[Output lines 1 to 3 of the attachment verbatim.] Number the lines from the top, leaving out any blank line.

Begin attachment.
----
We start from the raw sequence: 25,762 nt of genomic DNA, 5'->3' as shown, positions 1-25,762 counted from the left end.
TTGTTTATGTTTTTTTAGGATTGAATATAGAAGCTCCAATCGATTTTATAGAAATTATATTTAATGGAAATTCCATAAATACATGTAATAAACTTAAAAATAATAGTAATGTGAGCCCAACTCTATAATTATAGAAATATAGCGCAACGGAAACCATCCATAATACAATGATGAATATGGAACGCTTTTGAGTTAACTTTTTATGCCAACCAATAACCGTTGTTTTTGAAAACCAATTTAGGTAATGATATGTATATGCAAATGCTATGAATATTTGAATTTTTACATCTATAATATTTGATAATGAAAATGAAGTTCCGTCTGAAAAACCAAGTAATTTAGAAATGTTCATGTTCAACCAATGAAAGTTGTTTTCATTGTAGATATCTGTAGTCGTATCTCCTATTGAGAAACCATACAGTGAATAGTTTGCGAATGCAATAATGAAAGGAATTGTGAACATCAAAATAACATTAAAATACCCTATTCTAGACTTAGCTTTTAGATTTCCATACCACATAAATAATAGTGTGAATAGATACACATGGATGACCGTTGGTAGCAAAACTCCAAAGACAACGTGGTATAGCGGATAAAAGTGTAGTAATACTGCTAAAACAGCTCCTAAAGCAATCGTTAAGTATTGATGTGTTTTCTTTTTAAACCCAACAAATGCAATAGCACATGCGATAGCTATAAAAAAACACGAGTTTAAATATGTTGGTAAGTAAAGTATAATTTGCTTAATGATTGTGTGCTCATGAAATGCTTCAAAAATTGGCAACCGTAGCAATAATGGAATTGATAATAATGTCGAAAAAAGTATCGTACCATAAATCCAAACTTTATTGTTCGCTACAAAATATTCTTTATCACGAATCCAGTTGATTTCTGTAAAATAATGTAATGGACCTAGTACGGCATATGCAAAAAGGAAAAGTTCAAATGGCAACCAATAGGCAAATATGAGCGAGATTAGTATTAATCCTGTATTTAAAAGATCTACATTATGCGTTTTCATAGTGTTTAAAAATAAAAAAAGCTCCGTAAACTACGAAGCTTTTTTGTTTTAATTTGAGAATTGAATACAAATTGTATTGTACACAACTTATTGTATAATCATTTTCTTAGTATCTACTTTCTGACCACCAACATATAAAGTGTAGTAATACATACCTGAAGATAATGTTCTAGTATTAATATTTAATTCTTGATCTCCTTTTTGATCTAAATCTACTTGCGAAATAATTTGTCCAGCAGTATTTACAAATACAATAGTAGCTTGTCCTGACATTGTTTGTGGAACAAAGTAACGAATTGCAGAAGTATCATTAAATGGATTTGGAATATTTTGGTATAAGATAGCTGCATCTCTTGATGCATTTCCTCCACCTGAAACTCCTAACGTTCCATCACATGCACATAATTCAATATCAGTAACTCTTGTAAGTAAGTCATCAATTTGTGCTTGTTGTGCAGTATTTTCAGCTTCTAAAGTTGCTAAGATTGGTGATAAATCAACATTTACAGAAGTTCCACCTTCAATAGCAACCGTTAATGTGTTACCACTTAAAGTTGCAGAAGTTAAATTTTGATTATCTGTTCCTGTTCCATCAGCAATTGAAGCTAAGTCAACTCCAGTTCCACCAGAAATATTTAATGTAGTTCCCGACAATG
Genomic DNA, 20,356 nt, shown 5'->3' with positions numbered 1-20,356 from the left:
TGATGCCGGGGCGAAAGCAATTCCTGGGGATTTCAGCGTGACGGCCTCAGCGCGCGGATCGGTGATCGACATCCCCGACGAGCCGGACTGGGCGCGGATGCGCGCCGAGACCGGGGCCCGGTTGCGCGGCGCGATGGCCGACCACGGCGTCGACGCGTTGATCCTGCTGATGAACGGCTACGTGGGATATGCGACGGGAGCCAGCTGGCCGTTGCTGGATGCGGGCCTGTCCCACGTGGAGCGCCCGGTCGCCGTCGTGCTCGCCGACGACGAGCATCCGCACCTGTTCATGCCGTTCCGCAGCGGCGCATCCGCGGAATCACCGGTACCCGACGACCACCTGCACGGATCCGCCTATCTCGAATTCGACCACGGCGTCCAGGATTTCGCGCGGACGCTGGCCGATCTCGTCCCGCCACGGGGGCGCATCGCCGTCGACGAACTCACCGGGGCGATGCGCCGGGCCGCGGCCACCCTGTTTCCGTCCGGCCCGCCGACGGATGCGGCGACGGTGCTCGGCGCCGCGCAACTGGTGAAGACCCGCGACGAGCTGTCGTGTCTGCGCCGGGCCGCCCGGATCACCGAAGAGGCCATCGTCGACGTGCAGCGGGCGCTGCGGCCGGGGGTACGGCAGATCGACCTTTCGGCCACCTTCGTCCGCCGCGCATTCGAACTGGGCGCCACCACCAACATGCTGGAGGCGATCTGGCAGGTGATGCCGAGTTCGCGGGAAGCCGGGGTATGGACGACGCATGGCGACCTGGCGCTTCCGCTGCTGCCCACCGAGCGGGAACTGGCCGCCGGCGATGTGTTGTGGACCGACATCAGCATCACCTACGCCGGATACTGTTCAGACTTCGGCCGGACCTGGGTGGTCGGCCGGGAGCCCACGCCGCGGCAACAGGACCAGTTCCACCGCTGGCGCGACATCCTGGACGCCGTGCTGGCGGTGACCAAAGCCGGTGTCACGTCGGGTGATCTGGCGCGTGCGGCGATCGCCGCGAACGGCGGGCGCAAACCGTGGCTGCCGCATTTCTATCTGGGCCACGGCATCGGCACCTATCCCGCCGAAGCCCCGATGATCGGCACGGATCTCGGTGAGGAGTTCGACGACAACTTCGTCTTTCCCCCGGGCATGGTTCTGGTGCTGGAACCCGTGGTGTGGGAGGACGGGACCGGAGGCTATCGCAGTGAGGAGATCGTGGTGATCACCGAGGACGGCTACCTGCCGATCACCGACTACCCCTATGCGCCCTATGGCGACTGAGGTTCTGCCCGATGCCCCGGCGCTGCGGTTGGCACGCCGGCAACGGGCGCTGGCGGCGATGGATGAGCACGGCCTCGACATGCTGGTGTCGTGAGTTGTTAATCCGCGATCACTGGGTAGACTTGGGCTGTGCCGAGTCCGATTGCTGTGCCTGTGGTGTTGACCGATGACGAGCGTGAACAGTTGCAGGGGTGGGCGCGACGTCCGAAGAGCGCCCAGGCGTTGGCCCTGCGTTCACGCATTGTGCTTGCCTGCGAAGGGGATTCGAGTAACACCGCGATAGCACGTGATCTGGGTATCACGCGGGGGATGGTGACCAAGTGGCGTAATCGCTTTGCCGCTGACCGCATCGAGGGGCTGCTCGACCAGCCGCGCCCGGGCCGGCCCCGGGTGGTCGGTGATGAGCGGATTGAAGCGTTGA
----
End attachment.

We start from the raw sequence: 25,762 nt of genomic DNA, 5'->3' as shown, positions 1-25,762 counted from the left end.
TTGTTTATGTTTTTTTAGGATTGAATATAGAAGCTCCAATCGATTTTATAGAAATTATATTTAATGGAAATTCCATAAATACATGTAATAAACTTAAAAATAATAGTAATGTGAGCCCAACTCTATAATTATAGAAATATAGCGCAACGGAAACCATCCATAATACAATGATGAATATGGAACGCTTTTGAGTTAACTTTTTATGCCAACCAATAACCGTTGTTTTTGAAAACCAATTTAGGTAATGATATGTATATGCAAATGCTATGAATATTTGAATTTTTACATCTATAATATTTGATAATGAAAATGAAGTTCCGTCTGAAAAACCAAGTAATTTAGAAATGTTCATGTTCAACCAATGAAAGTTGTTTTCATTGTAGATATCTGTAGTCGTATCTCCTATTGAGAAACCATACAGTGAATAGTTTGCGAATGCAATAATGAAAGGAATTGTGAACATCAAAATAACATTAAAATACCCTATTCTAGACTTAGCTTTTAGATTTCCATACCACATAAATAATAGTGTGAATAGATACACATGGATGACCGTTGGTAGCAAAACTCCAAAGACAACGTGGTATAGCGGATAAAAGTGTAGTAATACTGCTAAAACAGCTCCTAAAGCAATCGTTAAGTATTGATGTGTTTTCTTTTTAAACCCAACAAATGCAATAGCACATGCGATAGCTATAAAAAAACACGAGTTTAAATATGTTGGTAAGTAAAGTATAATTTGCTTAATGATTGTGTGCTCATGAAATGCTTCAAAAATTGGCAACCGTAGCAATAATGGAATTGATAATAATGTCGAAAAAAGTATCGTACCATAAATCCAAACTTTATTGTTCGCTACAAAATATTCTTTATCACGAATCCAGTTGATTTCTGTAAAATAATGTAATGGACCTAGTACGGCATATGCAAAAAGGAAAAGTTCAAATGGCAACCAATAGGCAAATATGAGCGAGATTAGTATTAATCCTGTATTTAAAAGATCTACATTATGCGTTTTCATAGTGTTTAAAAATAAAAAAAGCTCCGTAAACTACGAAGCTTTTTTGTTTTAATTTGAGAATTGAATACAAATTGTATTGTACACAACTTATTGTATAATCATTTTCTTAGTATCTACTTTCTGACCACCAACATATAAAGTGTAGTAATACATACCTGAAGATAATGTTCTAGTATTAATATTTAATTCTTGATCTCCTTTTTGATCTAAATCTACTTGCGAAATAATTTGTCCAGCAGTATTTACAAATACAATAGTAGCTTGTCCTGACATTGTTTGTGGAACAAAGTAACGAATTGCAGAAGTATCATTAAATGGATTTGGAATATTTTGGTATAAGATAGCTGCATCTCTTGATGCATTTCCTCCACCTGAAACTCCTAACGTTCCATCACATGCACATAATTCAATATCAGTAACTCTTGTAAGTAAGTCATCAATTTGTGCTTGTTGTGCAGTATTTTCAGCTTCTAAAGTTGCTAAGATTGGTGATAAATCAACATTTACAGAAGTTCCACCTTCAATAGCAACCGTTAATGTGTTACCACTTAAAGTTGCAGAAGTTAAATTTTGATTATCTGTTCCTGTTCCATCAGCAATTGAAGCTAAGTCAACTCCAGTTCCACCAGAAATATTTAATGTAGTTCCCGACAATG
Genomic DNA, 20,356 nt, shown 5'->3' with positions numbered 1-20,356 from the left: